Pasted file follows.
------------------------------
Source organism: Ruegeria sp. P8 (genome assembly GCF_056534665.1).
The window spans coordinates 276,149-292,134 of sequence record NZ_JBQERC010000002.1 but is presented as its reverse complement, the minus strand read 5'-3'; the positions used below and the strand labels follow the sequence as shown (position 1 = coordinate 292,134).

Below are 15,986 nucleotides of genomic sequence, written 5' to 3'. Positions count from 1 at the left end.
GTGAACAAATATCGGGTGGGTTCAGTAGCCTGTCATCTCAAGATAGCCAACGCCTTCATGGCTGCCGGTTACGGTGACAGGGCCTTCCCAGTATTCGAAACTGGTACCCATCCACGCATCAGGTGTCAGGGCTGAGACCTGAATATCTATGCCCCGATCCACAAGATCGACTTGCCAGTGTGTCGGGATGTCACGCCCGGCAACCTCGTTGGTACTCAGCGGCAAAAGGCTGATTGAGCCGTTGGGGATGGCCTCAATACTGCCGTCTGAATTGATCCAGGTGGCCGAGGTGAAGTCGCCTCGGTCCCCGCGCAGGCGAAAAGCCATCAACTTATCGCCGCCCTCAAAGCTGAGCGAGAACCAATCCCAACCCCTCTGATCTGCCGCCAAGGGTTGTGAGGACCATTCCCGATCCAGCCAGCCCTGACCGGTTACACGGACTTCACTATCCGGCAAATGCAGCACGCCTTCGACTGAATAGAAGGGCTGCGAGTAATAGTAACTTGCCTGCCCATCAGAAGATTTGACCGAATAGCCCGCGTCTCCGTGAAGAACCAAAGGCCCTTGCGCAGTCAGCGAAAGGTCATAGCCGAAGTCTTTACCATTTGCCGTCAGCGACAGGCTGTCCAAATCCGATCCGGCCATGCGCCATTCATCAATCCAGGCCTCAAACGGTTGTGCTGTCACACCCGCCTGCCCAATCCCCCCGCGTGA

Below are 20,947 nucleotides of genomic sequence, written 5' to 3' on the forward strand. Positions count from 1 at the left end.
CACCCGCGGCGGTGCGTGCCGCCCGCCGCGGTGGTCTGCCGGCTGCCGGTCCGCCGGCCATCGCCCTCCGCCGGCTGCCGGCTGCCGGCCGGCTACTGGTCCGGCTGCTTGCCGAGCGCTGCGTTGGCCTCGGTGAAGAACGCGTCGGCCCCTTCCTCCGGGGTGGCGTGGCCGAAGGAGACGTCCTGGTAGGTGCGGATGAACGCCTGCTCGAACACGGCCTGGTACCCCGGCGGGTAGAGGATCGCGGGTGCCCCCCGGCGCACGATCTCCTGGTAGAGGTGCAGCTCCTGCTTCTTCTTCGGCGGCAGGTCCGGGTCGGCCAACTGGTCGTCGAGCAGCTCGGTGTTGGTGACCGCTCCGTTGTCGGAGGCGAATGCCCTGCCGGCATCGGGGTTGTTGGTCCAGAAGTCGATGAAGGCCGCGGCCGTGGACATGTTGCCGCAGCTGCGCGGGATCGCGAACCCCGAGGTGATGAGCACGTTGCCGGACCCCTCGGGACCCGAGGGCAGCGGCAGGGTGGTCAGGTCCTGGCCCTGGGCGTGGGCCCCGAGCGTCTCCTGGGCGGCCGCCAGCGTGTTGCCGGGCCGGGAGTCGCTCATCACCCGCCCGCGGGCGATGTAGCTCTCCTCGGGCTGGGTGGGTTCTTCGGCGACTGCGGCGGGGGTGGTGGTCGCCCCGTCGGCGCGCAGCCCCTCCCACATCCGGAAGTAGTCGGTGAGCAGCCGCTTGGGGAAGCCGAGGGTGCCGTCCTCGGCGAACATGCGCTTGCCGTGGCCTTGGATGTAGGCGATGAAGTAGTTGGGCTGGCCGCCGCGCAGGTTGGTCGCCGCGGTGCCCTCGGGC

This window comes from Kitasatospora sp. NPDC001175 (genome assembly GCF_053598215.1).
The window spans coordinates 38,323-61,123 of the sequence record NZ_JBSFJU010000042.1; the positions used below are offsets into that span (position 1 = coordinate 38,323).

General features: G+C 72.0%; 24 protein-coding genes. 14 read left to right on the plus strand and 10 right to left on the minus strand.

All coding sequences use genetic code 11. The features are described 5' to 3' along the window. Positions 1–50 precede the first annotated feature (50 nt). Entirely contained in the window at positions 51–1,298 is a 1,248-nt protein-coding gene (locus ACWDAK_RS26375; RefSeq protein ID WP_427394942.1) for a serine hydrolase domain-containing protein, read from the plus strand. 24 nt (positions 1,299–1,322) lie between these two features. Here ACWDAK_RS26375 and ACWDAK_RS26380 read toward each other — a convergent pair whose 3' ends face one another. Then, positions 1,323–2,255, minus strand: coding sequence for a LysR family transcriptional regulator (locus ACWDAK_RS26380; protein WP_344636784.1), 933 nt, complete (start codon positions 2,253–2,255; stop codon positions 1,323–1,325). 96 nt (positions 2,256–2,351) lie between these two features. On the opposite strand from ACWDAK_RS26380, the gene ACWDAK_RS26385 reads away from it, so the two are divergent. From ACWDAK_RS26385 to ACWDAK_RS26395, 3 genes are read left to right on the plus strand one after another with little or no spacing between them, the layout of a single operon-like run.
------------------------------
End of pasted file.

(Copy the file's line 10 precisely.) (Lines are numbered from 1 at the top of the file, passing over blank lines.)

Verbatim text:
All coding sequences use genetic code 11. The features are described 5' to 3' along the window. Positions 1–50 precede the first annotated feature (50 nt). Entirely contained in the window at positions 51–1,298 is a 1,248-nt protein-coding gene (locus ACWDAK_RS26375; RefSeq protein ID WP_427394942.1) for a serine hydrolase domain-containing protein, read from the plus strand. 24 nt (positions 1,299–1,322) lie between these two features. Here ACWDAK_RS26375 and ACWDAK_RS26380 read toward each other — a convergent pair whose 3' ends face one another. Then, positions 1,323–2,255, minus strand: coding sequence for a LysR family transcriptional regulator (locus ACWDAK_RS26380; protein WP_344636784.1), 933 nt, complete (start codon positions 2,253–2,255; stop codon positions 1,323–1,325). 96 nt (positions 2,256–2,351) lie between these two features. On the opposite strand from ACWDAK_RS26380, the gene ACWDAK_RS26385 reads away from it, so the two are divergent. From ACWDAK_RS26385 to ACWDAK_RS26395, 3 genes are read left to right on the plus strand one after another with little or no spacing between them, the layout of a single operon-like run.